• All abortions must be reported to the Vital Statistics Branch within 15 days after the end of the month in which the abortion was performed.
    • Prescriptions for RU-486, Cytotec, Pitocin, Mifeprex, Misoprostol, or any other drug or combination of drugs used to induce abortion must be reported to the Vital Statistics Branch within 15 days after the end of the month in which they were prescribed.
    • For each abortion reported, any of of the following physical or psychological conditions known to the provider must be reported:
      • Uterine laceration
      • Cervical laceration
      • Infection
      • Heavy bleeding that causes symptoms of hypovolemia or the need for a 24 blood transfusion
      • Pulmonary embolism
      • Deep vein thrombosis
      • Failure to terminate the pregnancy
      • Incomplete abortion or retained tissue
      • Pelvic inflammatory disease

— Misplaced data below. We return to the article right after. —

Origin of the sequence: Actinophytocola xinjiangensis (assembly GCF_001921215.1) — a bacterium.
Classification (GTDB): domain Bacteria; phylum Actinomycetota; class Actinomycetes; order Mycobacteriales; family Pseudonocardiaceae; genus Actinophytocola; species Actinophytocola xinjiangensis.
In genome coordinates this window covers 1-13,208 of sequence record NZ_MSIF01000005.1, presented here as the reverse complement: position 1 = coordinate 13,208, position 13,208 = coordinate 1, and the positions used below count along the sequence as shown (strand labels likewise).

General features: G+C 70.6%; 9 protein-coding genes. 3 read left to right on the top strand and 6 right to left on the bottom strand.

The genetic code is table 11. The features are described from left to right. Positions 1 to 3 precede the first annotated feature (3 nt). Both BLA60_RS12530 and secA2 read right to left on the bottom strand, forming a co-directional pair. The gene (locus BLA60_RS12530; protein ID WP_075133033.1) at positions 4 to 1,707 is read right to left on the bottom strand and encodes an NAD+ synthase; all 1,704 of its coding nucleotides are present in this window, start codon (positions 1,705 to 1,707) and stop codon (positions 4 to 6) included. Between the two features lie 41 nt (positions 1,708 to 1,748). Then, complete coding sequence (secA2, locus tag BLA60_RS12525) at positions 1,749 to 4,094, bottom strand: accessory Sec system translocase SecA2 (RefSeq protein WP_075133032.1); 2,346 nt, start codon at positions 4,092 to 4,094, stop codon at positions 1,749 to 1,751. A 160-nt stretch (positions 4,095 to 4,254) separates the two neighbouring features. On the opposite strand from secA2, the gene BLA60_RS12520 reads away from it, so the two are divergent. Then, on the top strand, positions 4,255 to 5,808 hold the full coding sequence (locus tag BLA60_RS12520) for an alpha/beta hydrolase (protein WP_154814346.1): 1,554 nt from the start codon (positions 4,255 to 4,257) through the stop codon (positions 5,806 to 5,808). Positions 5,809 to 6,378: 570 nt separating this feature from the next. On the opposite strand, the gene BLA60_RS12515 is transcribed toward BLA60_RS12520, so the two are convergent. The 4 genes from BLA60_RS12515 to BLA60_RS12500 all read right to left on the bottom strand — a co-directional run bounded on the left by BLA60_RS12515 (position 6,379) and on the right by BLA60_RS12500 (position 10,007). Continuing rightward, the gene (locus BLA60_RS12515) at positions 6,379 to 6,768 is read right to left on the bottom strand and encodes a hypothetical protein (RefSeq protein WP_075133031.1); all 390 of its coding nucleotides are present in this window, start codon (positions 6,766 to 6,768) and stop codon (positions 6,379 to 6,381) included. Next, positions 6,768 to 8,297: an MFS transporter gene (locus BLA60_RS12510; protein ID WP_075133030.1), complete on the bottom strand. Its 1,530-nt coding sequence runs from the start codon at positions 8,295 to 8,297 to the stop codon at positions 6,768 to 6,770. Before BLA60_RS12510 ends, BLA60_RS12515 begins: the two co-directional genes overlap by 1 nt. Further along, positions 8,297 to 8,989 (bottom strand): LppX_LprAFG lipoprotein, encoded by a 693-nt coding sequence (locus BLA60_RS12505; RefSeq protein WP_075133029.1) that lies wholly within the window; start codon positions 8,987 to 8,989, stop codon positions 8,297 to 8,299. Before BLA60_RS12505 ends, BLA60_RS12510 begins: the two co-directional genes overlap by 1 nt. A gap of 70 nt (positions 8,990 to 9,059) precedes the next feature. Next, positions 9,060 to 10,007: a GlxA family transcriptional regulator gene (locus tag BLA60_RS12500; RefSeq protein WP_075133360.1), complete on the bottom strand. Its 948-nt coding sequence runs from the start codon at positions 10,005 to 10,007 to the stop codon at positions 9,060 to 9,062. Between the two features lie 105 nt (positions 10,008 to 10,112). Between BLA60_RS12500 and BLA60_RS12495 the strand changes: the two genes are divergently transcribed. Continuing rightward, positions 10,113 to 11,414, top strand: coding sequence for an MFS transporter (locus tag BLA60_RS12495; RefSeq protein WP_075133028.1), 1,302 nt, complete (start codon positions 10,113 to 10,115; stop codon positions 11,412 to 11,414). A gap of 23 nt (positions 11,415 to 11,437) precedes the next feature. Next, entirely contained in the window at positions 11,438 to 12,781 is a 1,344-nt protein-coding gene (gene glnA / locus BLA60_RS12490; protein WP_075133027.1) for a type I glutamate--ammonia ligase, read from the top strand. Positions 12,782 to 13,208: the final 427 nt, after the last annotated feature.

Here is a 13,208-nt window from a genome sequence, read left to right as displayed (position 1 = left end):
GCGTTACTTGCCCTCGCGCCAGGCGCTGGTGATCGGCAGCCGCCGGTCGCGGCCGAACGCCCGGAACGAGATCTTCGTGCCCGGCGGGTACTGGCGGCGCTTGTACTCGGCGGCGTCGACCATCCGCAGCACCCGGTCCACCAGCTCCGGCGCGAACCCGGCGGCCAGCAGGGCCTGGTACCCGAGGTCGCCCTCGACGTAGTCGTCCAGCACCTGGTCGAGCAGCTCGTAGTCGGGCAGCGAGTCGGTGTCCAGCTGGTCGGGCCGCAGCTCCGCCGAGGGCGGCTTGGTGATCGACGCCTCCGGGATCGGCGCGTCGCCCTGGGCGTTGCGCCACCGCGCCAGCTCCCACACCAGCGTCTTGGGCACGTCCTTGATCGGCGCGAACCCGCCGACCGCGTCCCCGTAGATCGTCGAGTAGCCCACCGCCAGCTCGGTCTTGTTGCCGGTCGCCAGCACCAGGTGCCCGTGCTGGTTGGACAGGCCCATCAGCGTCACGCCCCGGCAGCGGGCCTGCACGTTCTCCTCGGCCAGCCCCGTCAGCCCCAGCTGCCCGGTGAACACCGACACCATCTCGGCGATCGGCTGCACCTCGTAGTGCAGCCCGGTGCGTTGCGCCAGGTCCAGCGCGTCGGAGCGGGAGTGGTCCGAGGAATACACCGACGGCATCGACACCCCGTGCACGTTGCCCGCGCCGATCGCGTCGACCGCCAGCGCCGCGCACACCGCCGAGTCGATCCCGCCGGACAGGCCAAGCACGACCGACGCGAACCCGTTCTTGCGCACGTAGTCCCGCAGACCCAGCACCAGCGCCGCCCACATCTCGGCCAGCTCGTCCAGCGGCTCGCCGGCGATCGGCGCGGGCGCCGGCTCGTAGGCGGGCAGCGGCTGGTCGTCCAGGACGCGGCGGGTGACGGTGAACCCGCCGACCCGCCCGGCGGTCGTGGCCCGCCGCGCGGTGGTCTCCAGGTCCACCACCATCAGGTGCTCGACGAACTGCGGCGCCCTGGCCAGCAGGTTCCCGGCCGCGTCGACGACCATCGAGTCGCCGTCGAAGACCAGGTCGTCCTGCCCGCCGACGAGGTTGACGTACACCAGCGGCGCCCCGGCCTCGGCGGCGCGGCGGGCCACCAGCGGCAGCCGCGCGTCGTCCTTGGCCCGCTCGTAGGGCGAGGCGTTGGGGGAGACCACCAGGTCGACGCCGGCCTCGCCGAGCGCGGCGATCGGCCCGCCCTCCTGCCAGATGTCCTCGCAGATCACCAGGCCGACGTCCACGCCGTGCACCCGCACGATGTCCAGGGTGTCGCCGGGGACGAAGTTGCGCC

• Missed ectopic pregnancy
      • Cardiac arrest
      • Respiratory arrest
      • Renal failure
      • Shock
      • Amniotic fluid embolism
      • Coma
      • Placenta Previa in subsequent pregnancies
      • Pre-term delivery in subsequent pregnancies
      • Free fluid in the abdomen
      • Hemolytic reaction due to the administration of ABO-incompatible blood or blood products
      • Hypoglycemia occurring while the patient is being treated at the abortion facility
      • Allergic reaction to anesthesia or abortion-inducing drugs
      • Psychological complications including depression, suicidal ideation, anxiety, and sleeping disorders
      • Death
    • By September 30th of every year, Vital Statistics must provide an annual report for the previous year based on information received.
    • Any person or institution who fails to submit a report by the end of 30 days following the due date is subject to a $500 late fee for each additional 30 day period or portion of a 30 day period the report is overdue.
    • Any person or institute who fails to submit a report, or has only submitted a partial report, more than 1 year following the due date is subject to a civil action brought on by the Vital Statistics Branch and may be directed by a court to submit a complete report in a specific timeline or be subject to contempt of court.